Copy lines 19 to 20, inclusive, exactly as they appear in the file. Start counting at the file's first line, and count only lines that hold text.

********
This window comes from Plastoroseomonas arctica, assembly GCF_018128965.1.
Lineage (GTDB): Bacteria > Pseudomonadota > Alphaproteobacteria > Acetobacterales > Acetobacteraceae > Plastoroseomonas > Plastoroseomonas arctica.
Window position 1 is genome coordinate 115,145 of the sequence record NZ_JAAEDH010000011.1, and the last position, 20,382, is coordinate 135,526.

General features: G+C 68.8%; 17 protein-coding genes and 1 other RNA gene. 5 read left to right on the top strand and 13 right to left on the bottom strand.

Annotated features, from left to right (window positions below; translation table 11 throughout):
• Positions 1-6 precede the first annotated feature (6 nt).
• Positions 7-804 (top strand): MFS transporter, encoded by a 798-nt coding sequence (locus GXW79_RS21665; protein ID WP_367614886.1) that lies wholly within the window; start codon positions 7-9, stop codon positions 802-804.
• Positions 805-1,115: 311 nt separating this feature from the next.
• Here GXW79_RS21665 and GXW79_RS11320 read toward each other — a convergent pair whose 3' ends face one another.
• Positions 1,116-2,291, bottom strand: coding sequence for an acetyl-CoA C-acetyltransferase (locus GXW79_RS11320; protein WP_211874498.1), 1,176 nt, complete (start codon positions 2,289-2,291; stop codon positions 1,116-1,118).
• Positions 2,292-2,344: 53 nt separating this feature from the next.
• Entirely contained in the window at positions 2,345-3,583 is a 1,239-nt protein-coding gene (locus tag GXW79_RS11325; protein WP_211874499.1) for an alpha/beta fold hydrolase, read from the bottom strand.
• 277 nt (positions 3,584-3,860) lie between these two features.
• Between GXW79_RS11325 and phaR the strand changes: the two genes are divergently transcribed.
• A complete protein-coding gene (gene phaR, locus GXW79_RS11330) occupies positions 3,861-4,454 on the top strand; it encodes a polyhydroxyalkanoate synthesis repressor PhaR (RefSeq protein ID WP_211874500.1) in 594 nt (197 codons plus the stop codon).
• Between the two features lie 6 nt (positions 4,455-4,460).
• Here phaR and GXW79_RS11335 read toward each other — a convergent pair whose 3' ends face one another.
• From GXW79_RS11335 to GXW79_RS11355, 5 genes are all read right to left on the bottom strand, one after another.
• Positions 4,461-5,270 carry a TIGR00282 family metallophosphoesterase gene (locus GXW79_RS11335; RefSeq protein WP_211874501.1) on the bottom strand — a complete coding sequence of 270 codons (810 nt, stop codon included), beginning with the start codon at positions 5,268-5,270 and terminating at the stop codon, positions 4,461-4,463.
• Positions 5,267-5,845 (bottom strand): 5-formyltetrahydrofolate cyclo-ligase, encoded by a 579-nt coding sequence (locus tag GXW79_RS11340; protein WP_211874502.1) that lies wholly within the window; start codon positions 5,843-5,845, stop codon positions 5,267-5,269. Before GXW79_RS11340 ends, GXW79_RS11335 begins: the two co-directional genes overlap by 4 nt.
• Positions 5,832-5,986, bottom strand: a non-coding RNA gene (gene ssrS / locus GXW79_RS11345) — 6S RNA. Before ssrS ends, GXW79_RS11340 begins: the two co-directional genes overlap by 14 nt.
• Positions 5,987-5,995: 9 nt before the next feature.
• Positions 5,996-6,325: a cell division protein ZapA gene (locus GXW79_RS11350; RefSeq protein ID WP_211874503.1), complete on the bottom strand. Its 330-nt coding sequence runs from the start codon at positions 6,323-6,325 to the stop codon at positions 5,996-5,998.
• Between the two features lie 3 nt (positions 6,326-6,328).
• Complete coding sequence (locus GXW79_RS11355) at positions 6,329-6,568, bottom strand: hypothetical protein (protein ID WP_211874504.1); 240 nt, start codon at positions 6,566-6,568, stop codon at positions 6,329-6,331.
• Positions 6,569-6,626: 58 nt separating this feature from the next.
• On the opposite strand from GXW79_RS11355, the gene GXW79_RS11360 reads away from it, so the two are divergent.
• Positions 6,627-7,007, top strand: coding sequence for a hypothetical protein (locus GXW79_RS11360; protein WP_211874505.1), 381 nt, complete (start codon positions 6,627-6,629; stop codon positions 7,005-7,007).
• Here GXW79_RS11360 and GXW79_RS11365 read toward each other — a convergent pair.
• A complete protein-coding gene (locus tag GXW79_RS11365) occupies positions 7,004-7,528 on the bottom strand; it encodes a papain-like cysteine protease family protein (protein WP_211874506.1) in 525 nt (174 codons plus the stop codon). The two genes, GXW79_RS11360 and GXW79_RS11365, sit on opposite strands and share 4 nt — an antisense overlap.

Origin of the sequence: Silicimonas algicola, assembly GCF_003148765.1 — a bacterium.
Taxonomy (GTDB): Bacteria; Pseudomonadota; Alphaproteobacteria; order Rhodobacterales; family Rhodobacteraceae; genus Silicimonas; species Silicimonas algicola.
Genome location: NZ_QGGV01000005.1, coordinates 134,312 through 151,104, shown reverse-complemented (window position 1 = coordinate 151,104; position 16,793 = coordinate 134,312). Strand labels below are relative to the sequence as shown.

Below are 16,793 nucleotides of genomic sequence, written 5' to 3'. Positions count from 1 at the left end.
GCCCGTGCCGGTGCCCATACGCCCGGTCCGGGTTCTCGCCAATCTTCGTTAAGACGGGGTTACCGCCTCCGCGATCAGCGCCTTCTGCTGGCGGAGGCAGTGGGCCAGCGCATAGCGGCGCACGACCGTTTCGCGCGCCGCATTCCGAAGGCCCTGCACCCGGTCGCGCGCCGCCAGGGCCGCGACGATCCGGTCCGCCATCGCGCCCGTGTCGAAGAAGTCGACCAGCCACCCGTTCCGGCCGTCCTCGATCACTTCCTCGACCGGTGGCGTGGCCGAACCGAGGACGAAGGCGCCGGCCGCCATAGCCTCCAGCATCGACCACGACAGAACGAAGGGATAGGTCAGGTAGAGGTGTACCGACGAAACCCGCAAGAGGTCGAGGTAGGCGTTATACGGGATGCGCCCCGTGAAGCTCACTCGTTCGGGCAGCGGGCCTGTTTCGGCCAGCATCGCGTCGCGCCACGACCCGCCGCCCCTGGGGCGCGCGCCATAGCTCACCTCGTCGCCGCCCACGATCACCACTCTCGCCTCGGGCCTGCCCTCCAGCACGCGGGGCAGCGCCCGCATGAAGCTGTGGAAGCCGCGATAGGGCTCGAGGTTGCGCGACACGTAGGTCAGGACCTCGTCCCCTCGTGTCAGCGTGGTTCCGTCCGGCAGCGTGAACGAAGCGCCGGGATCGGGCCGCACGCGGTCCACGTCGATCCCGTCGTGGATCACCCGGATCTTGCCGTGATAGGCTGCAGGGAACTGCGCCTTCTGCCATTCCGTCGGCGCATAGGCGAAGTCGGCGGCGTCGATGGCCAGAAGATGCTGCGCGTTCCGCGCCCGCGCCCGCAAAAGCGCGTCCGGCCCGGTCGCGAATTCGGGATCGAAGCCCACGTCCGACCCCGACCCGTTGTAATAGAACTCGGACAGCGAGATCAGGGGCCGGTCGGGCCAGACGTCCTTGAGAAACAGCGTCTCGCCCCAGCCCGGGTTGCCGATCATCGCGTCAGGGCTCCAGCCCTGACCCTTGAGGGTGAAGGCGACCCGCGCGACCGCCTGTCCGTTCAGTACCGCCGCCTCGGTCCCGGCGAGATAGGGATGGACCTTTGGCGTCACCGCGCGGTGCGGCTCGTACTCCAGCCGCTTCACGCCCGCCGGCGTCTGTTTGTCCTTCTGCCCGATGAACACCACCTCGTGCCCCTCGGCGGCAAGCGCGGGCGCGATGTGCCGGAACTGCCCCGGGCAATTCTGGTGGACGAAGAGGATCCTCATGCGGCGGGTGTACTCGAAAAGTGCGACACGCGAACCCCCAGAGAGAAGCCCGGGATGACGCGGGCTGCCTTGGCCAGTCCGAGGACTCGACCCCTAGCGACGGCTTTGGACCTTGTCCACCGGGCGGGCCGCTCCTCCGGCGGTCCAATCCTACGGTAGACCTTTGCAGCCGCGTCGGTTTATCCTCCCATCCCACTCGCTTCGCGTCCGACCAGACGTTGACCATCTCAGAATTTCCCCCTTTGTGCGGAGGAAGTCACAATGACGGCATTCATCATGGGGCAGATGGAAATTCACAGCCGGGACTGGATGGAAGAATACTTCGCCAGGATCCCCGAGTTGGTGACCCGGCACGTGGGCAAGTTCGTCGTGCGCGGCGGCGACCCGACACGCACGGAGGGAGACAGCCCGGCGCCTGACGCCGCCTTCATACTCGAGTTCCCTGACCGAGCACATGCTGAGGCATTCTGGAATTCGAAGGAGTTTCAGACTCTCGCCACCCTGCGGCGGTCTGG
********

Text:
• Positions 4,461-5,270 carry a TIGR00282 family metallophosphoesterase gene (locus GXW79_RS11335; RefSeq protein WP_211874501.1) on the bottom strand — a complete coding sequence of 270 codons (810 nt, stop codon included), beginning with the start codon at positions 5,268-5,270 and terminating at the stop codon, positions 4,461-4,463.
• Positions 5,267-5,845 (bottom strand): 5-formyltetrahydrofolate cyclo-ligase, encoded by a 579-nt coding sequence (locus tag GXW79_RS11340; protein WP_211874502.1) that lies wholly within the window; start codon positions 5,843-5,845, stop codon positions 5,267-5,269. Before GXW79_RS11340 ends, GXW79_RS11335 begins: the two co-directional genes overlap by 4 nt.